According to Jewish law, children are not obligated to observe the Torah’s commandments until they reach the “age of accountability.” At the age of 13, a boy will study with a mentor and then participate in a service where he reads from the Torah in Hebrew and delivers a speech that usually contains a lesson from our prophets and a show of gratitude toward his mentor, family and close friends. The service is called a bar mitzvah. For a girl, a bat mitzvah is held when she is 12.
Born and raised in Israel, I celebrated my bar mitzvah in February 1980 at the Kippah Synagogue, which was built in 1970 in the neighborhood of Hei in Be’er Sheva. Be’er Sheva is the capital of the Negev and according to the Bible, its wells were dug by Abraham and Isaac.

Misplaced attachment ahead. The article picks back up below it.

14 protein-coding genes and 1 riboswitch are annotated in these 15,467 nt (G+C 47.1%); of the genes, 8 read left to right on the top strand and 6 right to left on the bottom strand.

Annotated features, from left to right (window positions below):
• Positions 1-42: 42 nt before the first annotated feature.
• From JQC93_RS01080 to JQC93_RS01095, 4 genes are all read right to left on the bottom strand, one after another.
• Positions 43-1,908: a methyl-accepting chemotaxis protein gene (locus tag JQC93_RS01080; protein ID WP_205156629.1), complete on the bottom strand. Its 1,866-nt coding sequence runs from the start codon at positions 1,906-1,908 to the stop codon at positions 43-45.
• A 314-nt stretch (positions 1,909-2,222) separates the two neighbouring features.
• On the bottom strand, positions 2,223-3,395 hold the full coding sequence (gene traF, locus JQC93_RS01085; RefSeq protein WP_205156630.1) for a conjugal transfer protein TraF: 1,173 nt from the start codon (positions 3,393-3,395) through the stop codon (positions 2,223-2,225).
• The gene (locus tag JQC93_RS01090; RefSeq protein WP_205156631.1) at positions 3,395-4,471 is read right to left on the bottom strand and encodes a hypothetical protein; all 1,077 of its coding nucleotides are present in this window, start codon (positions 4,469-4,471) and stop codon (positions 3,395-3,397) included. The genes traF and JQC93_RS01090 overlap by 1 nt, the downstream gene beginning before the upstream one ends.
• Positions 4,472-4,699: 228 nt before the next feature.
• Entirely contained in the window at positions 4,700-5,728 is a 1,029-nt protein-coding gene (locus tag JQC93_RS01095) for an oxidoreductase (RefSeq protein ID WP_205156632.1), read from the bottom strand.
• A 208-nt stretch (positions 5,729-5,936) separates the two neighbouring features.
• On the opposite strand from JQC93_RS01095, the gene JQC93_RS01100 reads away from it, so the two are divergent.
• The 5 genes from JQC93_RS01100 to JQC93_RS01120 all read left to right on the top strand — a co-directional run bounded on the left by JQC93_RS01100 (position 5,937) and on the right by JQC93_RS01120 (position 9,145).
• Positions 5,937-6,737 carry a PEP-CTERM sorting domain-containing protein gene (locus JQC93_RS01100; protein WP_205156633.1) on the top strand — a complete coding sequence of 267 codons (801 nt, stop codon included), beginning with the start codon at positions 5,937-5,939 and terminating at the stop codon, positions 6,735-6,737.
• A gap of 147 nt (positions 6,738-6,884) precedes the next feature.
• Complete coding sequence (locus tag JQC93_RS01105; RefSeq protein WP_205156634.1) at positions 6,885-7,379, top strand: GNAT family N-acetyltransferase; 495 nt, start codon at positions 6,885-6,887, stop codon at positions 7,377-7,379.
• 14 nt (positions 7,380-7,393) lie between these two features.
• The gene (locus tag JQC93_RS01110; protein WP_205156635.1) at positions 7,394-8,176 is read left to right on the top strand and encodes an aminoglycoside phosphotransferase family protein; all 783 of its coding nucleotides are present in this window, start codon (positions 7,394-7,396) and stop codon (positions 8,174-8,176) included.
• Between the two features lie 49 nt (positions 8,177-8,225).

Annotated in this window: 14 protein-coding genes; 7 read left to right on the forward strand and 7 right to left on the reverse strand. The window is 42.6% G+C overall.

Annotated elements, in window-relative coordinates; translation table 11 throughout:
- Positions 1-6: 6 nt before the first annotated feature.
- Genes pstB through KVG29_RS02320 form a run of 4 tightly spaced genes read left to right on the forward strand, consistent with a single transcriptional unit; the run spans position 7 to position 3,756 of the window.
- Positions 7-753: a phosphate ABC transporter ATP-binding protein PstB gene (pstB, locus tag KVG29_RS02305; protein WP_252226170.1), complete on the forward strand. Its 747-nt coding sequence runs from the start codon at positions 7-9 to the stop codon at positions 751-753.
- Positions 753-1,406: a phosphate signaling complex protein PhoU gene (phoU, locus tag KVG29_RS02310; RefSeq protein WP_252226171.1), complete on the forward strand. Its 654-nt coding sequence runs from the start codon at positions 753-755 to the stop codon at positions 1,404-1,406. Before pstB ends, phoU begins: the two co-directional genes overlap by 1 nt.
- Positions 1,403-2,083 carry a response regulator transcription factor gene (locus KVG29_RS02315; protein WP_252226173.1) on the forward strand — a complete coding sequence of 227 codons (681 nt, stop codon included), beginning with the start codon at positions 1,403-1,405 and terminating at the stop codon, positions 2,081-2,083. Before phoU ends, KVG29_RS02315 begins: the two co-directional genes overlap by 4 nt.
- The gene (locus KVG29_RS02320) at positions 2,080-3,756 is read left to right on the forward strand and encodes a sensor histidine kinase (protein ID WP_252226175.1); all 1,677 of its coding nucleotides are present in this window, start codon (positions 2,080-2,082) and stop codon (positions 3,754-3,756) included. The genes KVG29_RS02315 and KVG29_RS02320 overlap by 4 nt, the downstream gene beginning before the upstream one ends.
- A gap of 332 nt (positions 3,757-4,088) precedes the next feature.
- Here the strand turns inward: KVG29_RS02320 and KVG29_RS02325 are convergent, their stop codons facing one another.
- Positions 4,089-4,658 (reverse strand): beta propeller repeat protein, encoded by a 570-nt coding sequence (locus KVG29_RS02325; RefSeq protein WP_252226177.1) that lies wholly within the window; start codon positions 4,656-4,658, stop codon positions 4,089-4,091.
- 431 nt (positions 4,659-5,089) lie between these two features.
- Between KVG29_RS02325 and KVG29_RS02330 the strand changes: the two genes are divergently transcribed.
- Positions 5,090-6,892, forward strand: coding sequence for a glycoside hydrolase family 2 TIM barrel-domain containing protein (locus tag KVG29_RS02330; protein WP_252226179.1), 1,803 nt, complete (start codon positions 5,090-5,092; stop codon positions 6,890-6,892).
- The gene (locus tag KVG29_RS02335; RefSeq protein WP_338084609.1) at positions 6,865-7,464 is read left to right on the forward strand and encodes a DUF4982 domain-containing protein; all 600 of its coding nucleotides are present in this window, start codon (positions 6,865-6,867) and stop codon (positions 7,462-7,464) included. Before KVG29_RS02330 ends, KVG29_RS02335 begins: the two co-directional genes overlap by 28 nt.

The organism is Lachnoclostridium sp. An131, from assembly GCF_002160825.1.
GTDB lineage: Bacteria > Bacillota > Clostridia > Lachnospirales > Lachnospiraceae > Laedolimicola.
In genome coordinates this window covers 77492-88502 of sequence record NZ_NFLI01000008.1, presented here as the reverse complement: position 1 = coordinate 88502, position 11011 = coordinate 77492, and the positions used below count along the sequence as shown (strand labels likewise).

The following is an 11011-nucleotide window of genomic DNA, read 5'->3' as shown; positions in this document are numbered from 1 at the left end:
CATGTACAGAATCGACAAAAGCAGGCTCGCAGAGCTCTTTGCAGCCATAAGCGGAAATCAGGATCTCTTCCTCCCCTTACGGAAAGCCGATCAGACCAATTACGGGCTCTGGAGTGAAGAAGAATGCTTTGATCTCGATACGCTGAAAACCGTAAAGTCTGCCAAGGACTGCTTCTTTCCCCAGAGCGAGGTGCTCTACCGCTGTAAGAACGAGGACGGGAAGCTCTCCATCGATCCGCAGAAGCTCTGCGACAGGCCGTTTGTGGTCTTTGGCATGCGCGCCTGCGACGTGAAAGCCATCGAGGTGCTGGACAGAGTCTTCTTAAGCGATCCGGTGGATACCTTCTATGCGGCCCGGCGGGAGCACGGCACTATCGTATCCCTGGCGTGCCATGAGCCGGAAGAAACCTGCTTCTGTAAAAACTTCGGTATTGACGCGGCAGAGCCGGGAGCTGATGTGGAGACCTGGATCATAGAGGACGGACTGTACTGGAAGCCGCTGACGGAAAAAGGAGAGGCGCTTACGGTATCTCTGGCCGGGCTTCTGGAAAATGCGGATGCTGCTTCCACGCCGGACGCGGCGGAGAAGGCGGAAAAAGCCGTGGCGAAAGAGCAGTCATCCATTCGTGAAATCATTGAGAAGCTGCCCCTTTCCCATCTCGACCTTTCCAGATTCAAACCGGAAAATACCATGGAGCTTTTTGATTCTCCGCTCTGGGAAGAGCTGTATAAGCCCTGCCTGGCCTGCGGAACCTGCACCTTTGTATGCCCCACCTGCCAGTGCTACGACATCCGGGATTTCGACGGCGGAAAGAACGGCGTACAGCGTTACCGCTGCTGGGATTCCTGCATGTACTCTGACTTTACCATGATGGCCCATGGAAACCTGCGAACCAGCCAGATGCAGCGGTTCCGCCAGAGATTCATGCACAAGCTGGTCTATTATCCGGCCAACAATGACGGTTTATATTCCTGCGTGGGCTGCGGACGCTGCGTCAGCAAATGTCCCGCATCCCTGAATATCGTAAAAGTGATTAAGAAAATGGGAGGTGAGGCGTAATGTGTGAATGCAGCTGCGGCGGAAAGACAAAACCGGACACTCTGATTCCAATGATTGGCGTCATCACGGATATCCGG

My two sons, Gahl and Neev, were born in the United States in California. Therefore, it was with great pride and honor that each was able to celebrate his bar mitzvah in Israel.
In 2014, Gahl chose an old synagogue (first century BCE) located on a lone, isolated, ancient Judean desert fort on a cliff overlooking the Dead Sea in Masada.
This year, our younger son, Neev, chose a fifth century synagogue in Zippori, the old capital of Galilee, where the Mishnah (an oral history of the Torah) was completed by Rabbi Yehuda HaNasi. It was also one of the places that hosted the famed Sanhedrin (rabbinical court).
Both Gahl and Neev are committed to repairing our world and spent part of the family vacation volunteering: Gahl served teens at risks through an organization called Shanti House, and Neev delivered food to hungry families through SAHI, an organization the Jewish Federation of Southern Arizona helps sponsor in Kiryat Malachi.
Amir Eden is director of Tucson’s Weintraub Israel Center.